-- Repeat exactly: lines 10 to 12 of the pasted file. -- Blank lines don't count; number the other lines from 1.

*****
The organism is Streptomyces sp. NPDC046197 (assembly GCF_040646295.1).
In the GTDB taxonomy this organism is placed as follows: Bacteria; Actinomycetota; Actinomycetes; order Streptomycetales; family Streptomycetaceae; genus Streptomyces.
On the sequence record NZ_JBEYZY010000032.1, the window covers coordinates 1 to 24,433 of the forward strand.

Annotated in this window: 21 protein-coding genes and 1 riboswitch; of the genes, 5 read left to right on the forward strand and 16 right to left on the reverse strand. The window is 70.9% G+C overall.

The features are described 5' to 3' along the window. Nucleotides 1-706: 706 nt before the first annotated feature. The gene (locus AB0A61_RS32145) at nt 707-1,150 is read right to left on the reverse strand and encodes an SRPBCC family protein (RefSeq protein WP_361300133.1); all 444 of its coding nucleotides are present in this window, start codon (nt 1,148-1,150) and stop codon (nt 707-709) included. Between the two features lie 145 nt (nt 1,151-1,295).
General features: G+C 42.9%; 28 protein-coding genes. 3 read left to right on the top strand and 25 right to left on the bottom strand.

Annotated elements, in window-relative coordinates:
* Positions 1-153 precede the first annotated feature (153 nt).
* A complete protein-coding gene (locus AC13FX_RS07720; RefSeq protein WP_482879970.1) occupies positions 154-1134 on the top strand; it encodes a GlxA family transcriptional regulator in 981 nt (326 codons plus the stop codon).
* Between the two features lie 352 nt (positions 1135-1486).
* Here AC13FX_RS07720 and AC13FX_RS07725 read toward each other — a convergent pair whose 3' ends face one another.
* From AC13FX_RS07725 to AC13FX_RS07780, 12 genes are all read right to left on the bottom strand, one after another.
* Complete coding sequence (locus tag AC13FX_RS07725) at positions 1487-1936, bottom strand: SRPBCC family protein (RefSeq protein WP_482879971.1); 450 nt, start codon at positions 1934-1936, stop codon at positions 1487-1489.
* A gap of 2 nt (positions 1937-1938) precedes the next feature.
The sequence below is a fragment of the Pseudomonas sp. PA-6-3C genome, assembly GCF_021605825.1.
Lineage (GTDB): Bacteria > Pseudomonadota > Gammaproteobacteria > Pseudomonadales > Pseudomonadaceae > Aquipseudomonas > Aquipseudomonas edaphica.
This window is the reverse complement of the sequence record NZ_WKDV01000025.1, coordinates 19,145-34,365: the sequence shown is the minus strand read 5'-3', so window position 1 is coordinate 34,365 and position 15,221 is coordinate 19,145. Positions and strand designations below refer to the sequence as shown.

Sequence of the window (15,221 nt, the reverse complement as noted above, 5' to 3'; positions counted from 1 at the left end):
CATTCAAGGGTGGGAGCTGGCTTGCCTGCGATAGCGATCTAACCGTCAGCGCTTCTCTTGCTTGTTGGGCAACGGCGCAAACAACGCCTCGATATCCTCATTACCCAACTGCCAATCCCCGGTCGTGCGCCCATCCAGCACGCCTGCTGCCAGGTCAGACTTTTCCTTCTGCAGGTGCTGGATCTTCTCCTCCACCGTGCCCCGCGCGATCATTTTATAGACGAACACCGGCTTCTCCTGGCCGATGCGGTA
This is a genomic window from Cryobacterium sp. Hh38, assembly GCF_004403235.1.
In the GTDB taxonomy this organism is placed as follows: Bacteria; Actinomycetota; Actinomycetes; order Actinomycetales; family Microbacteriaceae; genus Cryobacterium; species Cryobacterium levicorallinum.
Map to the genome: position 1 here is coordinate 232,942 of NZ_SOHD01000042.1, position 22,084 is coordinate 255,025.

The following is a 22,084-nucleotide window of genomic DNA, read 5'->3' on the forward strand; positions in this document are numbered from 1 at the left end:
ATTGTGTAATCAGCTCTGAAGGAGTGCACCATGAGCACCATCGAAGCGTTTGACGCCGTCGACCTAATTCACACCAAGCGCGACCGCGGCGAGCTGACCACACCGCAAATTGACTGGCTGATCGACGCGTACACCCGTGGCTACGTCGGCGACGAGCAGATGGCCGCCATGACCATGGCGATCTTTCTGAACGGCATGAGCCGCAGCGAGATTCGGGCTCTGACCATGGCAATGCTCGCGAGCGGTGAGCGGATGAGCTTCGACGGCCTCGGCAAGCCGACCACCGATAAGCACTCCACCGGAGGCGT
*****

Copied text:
* Between the two features lie 352 nt (positions 1135-1486).
* Here AC13FX_RS07720 and AC13FX_RS07725 read toward each other — a convergent pair whose 3' ends face one another.
* From AC13FX_RS07725 to AC13FX_RS07780, 12 genes are all read right to left on the bottom strand, one after another.